Editor's Note: This article is part of the ET Feature Series on Nanomechanical Characterization of Materials by Nanoindentation (instrumented indentation testing) which lends itself to testing small volumes of material. This series features articles describing the main experimental technique(s), background theory and data reduction, testing of polymers and low-k thin films. Additionally, most recent developments in these techniques will be addressed throughout the series. Series editor: Ibrahim Miskioglu, Michigan Technological University.
Measuring the Complex Modulus of Polymers by Instrumented Indentation Testing
Article first published online: 14 APR 2011
© 2011, Agilent Technologies. Experimental Techniques (2011) © 2011, Society for Experimental Mechanics
Volume 37, Issue 3, pages 55–61, May/June 2013
How to Cite
Hay, J. and Herbert, E. (2013), Measuring the Complex Modulus of Polymers by Instrumented Indentation Testing. Experimental Techniques, 37: 55–61. doi: 10.1111/j.1747-1567.2011.00732.x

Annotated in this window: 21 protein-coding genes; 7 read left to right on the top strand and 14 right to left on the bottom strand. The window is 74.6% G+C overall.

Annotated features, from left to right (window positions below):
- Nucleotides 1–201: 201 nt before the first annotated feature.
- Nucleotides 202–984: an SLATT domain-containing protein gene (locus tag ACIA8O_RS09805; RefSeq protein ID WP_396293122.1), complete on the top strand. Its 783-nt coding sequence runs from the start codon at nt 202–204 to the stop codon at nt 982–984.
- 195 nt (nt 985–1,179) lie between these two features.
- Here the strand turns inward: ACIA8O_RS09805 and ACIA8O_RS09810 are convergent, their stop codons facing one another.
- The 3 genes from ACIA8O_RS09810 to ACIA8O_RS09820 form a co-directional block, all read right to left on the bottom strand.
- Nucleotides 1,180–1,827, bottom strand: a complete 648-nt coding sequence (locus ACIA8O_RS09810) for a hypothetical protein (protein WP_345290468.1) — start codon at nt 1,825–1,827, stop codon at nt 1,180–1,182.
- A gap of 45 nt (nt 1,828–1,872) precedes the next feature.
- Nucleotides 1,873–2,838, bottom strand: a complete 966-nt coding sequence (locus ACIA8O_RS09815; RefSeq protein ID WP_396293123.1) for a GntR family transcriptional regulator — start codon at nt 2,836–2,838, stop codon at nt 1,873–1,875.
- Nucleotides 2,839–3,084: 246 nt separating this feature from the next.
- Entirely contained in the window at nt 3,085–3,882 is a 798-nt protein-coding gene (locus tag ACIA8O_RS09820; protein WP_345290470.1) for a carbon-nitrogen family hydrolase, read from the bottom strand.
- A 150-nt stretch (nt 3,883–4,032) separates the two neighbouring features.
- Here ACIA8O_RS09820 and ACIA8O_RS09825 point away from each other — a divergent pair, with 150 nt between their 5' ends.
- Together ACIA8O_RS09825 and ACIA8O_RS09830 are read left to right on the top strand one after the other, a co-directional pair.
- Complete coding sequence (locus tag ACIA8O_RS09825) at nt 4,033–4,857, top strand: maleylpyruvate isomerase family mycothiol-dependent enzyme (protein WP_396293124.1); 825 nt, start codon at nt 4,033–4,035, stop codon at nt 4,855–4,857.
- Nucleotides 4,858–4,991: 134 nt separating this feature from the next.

- Issue published online: 1 MAY 2013
- Article first published online: 14 APR 2011
- Received: August 12, 2010; accepted: January 11, 2011
- Dynamic Testing;
- Instrumented Indentation;
- Time-Dependent Materials;
Instrumented indentation is used to measure the complex modulus of highly plasticized polyvinyl chloride (HP-PVC) and four kinds of polyethylene over the frequency range of 1-50Hz. Over this range, the loss factor for the HP-PVC increases from 0.3 to 1, making this an ideal material for damping out noise and vibration. The storage moduli for the four polyethylene samples are ordered according to density, with the lowest-density material have the lowest storage modulus. Results for both storage modulus and loss factor compare well with published results obtained by dynamic mechanical analysis for nominally similar materials.